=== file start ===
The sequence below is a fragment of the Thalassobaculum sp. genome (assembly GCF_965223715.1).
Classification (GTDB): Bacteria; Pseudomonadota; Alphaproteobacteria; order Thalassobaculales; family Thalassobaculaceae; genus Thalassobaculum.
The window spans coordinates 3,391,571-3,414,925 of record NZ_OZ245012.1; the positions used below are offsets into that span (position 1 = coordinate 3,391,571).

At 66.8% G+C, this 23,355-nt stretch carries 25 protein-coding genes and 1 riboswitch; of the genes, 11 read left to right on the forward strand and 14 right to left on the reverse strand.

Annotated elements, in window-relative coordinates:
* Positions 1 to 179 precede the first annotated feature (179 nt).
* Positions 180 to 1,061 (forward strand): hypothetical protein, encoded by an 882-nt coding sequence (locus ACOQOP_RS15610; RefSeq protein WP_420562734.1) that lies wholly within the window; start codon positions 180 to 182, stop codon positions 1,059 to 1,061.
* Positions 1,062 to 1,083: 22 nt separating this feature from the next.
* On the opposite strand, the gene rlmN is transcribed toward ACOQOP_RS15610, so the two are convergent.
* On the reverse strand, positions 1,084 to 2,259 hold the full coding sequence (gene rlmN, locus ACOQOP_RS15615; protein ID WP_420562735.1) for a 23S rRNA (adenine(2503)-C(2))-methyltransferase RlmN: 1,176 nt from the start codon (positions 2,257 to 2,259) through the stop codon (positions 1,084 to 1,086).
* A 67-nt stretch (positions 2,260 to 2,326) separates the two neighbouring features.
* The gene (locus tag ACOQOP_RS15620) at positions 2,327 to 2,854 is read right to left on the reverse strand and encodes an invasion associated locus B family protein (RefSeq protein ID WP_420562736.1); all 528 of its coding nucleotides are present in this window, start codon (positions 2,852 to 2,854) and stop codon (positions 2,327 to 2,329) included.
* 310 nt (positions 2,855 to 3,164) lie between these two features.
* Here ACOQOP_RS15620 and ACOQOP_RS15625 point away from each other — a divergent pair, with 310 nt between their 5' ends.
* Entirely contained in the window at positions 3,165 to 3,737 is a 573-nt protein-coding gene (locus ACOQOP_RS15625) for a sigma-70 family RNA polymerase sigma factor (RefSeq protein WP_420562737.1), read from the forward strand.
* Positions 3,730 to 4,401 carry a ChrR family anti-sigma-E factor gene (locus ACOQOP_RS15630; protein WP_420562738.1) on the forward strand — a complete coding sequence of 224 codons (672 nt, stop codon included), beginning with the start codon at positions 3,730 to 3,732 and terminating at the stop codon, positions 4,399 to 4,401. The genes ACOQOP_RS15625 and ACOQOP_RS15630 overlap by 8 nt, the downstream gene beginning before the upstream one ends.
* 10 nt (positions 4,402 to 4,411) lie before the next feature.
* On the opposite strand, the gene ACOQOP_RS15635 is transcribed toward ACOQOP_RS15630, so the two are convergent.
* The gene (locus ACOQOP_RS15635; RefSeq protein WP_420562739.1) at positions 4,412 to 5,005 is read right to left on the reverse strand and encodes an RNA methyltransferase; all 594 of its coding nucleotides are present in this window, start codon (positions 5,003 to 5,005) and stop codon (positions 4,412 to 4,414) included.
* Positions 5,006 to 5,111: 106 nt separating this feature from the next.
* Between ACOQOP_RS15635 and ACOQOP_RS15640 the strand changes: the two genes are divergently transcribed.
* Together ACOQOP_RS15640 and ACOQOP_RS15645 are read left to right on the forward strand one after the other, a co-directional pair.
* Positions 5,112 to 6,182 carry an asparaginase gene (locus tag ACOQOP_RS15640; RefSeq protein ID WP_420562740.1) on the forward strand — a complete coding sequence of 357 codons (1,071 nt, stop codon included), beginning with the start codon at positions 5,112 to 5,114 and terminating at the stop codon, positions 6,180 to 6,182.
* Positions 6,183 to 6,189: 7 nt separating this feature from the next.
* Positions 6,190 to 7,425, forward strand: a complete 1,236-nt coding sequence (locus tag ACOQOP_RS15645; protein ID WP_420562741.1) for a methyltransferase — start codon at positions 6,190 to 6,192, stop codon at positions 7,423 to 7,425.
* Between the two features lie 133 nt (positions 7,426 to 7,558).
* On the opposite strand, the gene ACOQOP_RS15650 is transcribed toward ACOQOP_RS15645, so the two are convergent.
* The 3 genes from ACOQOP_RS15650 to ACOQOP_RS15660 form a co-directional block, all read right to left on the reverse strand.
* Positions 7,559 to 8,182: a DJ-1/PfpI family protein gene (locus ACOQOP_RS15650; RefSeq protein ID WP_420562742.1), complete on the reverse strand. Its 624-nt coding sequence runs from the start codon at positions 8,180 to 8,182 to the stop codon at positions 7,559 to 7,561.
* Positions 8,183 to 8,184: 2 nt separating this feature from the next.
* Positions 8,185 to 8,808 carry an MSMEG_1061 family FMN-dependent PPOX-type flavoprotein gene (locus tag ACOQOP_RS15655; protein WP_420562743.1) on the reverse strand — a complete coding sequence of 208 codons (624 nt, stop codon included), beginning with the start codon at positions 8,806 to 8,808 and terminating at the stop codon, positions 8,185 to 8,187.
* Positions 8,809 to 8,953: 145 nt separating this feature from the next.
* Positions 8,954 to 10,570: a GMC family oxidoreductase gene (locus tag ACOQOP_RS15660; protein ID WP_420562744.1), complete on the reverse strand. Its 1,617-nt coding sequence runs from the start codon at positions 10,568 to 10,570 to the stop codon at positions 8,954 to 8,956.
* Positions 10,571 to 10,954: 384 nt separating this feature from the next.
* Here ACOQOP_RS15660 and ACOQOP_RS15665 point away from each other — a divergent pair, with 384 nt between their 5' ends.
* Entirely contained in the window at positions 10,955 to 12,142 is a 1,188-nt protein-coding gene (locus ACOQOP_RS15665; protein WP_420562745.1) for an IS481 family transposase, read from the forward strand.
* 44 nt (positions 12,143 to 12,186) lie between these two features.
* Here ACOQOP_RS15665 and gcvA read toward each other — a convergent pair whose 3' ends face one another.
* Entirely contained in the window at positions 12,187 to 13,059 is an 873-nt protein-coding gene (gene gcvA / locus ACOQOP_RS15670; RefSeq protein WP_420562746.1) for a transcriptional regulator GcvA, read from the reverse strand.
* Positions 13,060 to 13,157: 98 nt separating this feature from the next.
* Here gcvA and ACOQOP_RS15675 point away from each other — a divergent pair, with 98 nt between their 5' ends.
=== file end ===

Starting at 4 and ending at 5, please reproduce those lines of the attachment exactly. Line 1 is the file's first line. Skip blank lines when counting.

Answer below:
At 66.8% G+C, this 23,355-nt stretch carries 25 protein-coding genes and 1 riboswitch; of the genes, 11 read left to right on the forward strand and 14 right to left on the reverse strand.

Annotated elements, in window-relative coordinates: